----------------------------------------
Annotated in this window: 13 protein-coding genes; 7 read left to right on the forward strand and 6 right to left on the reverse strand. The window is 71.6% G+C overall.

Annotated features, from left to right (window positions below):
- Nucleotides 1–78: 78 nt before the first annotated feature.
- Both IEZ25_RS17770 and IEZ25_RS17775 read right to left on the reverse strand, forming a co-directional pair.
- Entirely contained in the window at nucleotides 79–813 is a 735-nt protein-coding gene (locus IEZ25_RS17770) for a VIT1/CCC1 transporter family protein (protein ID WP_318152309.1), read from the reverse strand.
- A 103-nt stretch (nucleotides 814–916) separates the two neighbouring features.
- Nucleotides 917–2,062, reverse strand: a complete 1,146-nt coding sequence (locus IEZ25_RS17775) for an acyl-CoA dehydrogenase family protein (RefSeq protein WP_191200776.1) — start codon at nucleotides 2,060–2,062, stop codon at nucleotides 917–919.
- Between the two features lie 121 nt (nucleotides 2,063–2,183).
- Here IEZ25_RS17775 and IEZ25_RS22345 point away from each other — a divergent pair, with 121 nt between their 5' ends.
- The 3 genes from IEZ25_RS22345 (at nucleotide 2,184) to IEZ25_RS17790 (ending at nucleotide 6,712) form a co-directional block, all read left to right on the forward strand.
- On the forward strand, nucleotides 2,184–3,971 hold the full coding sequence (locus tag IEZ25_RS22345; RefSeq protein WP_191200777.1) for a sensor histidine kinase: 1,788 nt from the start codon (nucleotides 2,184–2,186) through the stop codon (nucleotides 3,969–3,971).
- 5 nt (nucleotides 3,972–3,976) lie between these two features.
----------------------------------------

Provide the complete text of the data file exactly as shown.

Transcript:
Annotated in this window: 13 protein-coding genes; 7 read left to right on the forward strand and 6 right to left on the reverse strand. The window is 71.6% G+C overall.

Annotated features, from left to right (window positions below):
- Nucleotides 1–78: 78 nt before the first annotated feature.
- Both IEZ25_RS17770 and IEZ25_RS17775 read right to left on the reverse strand, forming a co-directional pair.
- Entirely contained in the window at nucleotides 79–813 is a 735-nt protein-coding gene (locus IEZ25_RS17770) for a VIT1/CCC1 transporter family protein (protein ID WP_318152309.1), read from the reverse strand.
- A 103-nt stretch (nucleotides 814–916) separates the two neighbouring features.
- Nucleotides 917–2,062, reverse strand: a complete 1,146-nt coding sequence (locus IEZ25_RS17775) for an acyl-CoA dehydrogenase family protein (RefSeq protein WP_191200776.1) — start codon at nucleotides 2,060–2,062, stop codon at nucleotides 917–919.
- Between the two features lie 121 nt (nucleotides 2,063–2,183).
- Here IEZ25_RS17775 and IEZ25_RS22345 point away from each other — a divergent pair, with 121 nt between their 5' ends.
- The 3 genes from IEZ25_RS22345 (at nucleotide 2,184) to IEZ25_RS17790 (ending at nucleotide 6,712) form a co-directional block, all read left to right on the forward strand.
- On the forward strand, nucleotides 2,184–3,971 hold the full coding sequence (locus tag IEZ25_RS22345; RefSeq protein WP_191200777.1) for a sensor histidine kinase: 1,788 nt from the start codon (nucleotides 2,184–2,186) through the stop codon (nucleotides 3,969–3,971).
- 5 nt (nucleotides 3,972–3,976) lie between these two features.